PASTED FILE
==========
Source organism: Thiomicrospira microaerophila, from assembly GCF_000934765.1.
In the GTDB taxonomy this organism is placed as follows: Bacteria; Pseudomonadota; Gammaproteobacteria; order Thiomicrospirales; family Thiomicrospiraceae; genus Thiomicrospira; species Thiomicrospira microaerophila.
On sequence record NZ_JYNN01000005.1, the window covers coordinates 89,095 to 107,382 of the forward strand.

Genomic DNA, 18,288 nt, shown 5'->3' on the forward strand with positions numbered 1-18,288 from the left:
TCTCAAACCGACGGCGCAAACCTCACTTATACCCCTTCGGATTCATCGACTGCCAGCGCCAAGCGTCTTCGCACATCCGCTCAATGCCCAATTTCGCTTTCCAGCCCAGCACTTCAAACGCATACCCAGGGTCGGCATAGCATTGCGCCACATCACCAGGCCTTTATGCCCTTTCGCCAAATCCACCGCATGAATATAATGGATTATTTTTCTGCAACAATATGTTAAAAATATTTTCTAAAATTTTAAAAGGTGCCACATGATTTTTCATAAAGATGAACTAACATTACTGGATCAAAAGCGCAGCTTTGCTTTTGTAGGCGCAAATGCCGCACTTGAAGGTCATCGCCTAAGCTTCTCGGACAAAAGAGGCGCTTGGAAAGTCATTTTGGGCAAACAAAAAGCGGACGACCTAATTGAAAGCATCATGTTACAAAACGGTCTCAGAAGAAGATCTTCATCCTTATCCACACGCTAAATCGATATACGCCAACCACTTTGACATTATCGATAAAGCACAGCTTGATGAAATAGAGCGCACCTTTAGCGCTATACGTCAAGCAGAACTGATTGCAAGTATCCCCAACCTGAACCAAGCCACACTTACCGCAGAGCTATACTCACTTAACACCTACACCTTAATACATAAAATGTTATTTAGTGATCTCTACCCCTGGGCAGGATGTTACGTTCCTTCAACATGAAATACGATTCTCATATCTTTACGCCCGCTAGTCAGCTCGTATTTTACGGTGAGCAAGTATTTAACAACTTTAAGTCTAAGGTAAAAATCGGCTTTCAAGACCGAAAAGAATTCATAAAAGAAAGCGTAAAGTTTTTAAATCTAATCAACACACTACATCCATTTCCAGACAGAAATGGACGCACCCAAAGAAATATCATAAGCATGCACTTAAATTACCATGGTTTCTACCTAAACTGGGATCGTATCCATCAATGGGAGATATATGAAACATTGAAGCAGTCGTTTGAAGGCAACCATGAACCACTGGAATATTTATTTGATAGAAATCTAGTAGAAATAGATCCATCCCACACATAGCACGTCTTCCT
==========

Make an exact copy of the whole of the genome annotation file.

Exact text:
Source organism: Thiomicrospira microaerophila, from assembly GCF_000934765.1.
In the GTDB taxonomy this organism is placed as follows: Bacteria; Pseudomonadota; Gammaproteobacteria; order Thiomicrospirales; family Thiomicrospiraceae; genus Thiomicrospira; species Thiomicrospira microaerophila.
On sequence record NZ_JYNN01000005.1, the window covers coordinates 89,095 to 107,382 of the forward strand.

Genomic DNA, 18,288 nt, shown 5'->3' on the forward strand with positions numbered 1-18,288 from the left:
TCTCAAACCGACGGCGCAAACCTCACTTATACCCCTTCGGATTCATCGACTGCCAGCGCCAAGCGTCTTCGCACATCCGCTCAATGCCCAATTTCGCTTTCCAGCCCAGCACTTCAAACGCATACCCAGGGTCGGCATAGCATTGCGCCACATCACCAGGCCTTTATGCCCTTTCGCCAAATCCACCGCATGAATATAATGGATTATTTTTCTGCAACAATATGTTAAAAATATTTTCTAAAATTTTAAAAGGTGCCACATGATTTTTCATAAAGATGAACTAACATTACTGGATCAAAAGCGCAGCTTTGCTTTTGTAGGCGCAAATGCCGCACTTGAAGGTCATCGCCTAAGCTTCTCGGACAAAAGAGGCGCTTGGAAAGTCATTTTGGGCAAACAAAAAGCGGACGACCTAATTGAAAGCATCATGTTACAAAACGGTCTCAGAAGAAGATCTTCATCCTTATCCACACGCTAAATCGATATACGCCAACCACTTTGACATTATCGATAAAGCACAGCTTGATGAAATAGAGCGCACCTTTAGCGCTATACGTCAAGCAGAACTGATTGCAAGTATCCCCAACCTGAACCAAGCCACACTTACCGCAGAGCTATACTCACTTAACACCTACACCTTAATACATAAAATGTTATTTAGTGATCTCTACCCCTGGGCAGGATGTTACGTTCCTTCAACATGAAATACGATTCTCATATCTTTACGCCCGCTAGTCAGCTCGTATTTTACGGTGAGCAAGTATTTAACAACTTTAAGTCTAAGGTAAAAATCGGCTTTCAAGACCGAAAAGAATTCATAAAAGAAAGCGTAAAGTTTTTAAATCTAATCAACACACTACATCCATTTCCAGACAGAAATGGACGCACCCAAAGAAATATCATAAGCATGCACTTAAATTACCATGGTTTCTACCTAAACTGGGATCGTATCCATCAATGGGAGATATATGAAACATTGAAGCAGTCGTTTGAAGGCAACCATGAACCACTGGAATATTTATTTGATAGAAATCTAGTAGAAATAGATCCATCCCACACATAGCACGTCTTCCT